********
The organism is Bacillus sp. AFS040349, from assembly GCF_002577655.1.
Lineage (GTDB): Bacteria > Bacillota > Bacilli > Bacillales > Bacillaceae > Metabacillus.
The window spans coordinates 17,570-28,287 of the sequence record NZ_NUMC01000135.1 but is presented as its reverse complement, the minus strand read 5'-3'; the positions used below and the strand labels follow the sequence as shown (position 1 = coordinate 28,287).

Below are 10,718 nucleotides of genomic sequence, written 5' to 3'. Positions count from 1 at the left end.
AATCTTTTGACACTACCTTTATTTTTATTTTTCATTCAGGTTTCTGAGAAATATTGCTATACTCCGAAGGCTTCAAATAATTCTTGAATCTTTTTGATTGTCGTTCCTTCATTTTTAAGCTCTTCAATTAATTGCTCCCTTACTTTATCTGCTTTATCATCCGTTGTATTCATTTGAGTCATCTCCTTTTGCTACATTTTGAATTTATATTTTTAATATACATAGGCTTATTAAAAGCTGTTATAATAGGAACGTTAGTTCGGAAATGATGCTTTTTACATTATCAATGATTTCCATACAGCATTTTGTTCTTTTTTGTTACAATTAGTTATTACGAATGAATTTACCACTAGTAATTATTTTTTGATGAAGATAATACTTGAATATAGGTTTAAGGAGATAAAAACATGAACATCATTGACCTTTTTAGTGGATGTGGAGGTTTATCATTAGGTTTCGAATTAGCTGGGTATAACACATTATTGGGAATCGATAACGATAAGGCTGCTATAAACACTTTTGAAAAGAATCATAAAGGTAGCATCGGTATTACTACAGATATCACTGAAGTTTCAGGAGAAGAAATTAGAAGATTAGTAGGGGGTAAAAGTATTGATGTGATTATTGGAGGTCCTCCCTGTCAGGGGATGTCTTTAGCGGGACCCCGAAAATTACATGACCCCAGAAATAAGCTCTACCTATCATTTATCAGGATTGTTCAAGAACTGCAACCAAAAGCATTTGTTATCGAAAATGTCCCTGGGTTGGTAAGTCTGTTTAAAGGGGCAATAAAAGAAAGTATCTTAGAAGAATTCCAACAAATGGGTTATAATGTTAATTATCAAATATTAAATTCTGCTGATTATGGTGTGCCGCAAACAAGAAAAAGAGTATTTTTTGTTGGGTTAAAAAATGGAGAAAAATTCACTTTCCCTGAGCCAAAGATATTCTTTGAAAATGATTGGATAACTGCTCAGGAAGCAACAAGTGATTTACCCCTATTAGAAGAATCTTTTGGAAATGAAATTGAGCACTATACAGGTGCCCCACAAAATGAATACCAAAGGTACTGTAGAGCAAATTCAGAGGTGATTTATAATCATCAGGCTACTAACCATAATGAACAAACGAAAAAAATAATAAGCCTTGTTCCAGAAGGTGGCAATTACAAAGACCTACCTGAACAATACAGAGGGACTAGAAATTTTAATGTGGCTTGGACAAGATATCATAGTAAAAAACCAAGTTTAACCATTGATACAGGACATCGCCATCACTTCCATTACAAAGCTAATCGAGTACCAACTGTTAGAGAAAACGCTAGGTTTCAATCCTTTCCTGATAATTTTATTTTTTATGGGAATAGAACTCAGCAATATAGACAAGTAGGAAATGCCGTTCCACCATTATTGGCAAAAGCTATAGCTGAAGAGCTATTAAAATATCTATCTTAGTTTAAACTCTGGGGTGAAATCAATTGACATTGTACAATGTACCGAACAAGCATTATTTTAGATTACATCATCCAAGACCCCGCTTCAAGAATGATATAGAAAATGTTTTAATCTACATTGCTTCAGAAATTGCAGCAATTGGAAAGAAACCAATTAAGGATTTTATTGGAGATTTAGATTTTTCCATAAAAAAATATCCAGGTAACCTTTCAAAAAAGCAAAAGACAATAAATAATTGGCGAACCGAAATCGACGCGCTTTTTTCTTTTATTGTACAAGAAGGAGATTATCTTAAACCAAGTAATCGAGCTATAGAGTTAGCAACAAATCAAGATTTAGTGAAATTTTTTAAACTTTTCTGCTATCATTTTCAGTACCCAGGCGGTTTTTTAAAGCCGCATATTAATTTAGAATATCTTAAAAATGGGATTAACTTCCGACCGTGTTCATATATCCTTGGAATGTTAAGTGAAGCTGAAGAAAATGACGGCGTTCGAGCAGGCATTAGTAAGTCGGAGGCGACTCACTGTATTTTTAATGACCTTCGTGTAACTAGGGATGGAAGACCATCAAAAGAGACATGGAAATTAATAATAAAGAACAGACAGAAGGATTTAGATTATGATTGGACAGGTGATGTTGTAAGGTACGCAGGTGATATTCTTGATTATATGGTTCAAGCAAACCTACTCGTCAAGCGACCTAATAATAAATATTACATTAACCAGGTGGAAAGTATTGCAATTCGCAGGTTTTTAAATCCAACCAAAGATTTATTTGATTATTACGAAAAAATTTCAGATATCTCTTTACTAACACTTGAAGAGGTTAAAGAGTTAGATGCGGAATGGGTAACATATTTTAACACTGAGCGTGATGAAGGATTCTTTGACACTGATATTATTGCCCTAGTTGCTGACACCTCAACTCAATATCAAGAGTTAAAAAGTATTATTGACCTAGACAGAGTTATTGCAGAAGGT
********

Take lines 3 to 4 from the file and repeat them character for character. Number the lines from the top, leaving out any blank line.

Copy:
The window spans coordinates 17,570-28,287 of the sequence record NZ_NUMC01000135.1 but is presented as its reverse complement, the minus strand read 5'-3'; the positions used below and the strand labels follow the sequence as shown (position 1 = coordinate 28,287).

Below are 10,718 nucleotides of genomic sequence, written 5' to 3'. Positions count from 1 at the left end.